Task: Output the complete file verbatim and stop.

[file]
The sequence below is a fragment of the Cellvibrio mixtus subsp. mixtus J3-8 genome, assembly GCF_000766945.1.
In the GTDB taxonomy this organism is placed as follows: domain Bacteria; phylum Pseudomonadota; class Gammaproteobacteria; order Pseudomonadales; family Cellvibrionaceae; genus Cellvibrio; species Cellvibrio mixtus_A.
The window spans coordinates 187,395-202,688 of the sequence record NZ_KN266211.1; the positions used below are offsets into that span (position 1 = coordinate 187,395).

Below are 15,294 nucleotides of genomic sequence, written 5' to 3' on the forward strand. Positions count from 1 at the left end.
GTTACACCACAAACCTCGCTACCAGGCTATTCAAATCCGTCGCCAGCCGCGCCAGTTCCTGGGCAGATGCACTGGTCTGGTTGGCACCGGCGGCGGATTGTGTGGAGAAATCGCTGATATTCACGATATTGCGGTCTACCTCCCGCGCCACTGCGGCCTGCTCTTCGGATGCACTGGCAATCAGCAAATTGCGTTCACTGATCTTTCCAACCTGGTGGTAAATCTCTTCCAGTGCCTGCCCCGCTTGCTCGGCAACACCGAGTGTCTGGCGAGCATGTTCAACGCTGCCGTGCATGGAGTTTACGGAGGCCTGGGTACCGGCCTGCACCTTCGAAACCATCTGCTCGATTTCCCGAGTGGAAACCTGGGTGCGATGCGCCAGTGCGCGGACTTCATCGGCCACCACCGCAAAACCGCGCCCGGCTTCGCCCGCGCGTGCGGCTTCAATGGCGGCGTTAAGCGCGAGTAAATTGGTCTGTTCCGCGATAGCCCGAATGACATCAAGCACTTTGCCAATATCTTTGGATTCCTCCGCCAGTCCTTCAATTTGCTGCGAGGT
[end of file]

The sequence below is a fragment of the Cellvibrio mixtus subsp. mixtus J3-8 genome, assembly GCF_000766945.1.
In the GTDB taxonomy this organism is placed as follows: domain Bacteria; phylum Pseudomonadota; class Gammaproteobacteria; order Pseudomonadales; family Cellvibrionaceae; genus Cellvibrio; species Cellvibrio mixtus_A.
The window spans coordinates 187,395-202,688 of the sequence record NZ_KN266211.1; the positions used below are offsets into that span (position 1 = coordinate 187,395).

Below are 15,294 nucleotides of genomic sequence, written 5' to 3' on the forward strand. Positions count from 1 at the left end.
GTTACACCACAAACCTCGCTACCAGGCTATTCAAATCCGTCGCCAGCCGCGCCAGTTCCTGGGCAGATGCACTGGTCTGGTTGGCACCGGCGGCGGATTGTGTGGAGAAATCGCTGATATTCACGATATTGCGGTCTACCTCCCGCGCCACTGCGGCCTGCTCTTCGGATGCACTGGCAATCAGCAAATTGCGTTCACTGATCTTTCCAACCTGGTGGTAAATCTCTTCCAGTGCCTGCCCCGCTTGCTCGGCAACACCGAGTGTCTGGCGAGCATGTTCAACGCTGCCGTGCATGGAGTTTACGGAGGCCTGGGTACCGGCCTGCACCTTCGAAACCATCTGCTCGATTTCCCGAGTGGAAACCTGGGTGCGATGCGCCAGTGCGCGGACTTCATCGGCCACCACCGCAAAACCGCGCCCGGCTTCGCCCGCGCGTGCGGCTTCAATGGCGGCGTTAAGCGCGAGTAAATTGGTCTGTTCCGCGATAGCCCGAATGACATCAAGCACTTTGCCAATATCTTTGGATTCCTCCGCCAGTCCTTCAATTTGCTGCGAGGT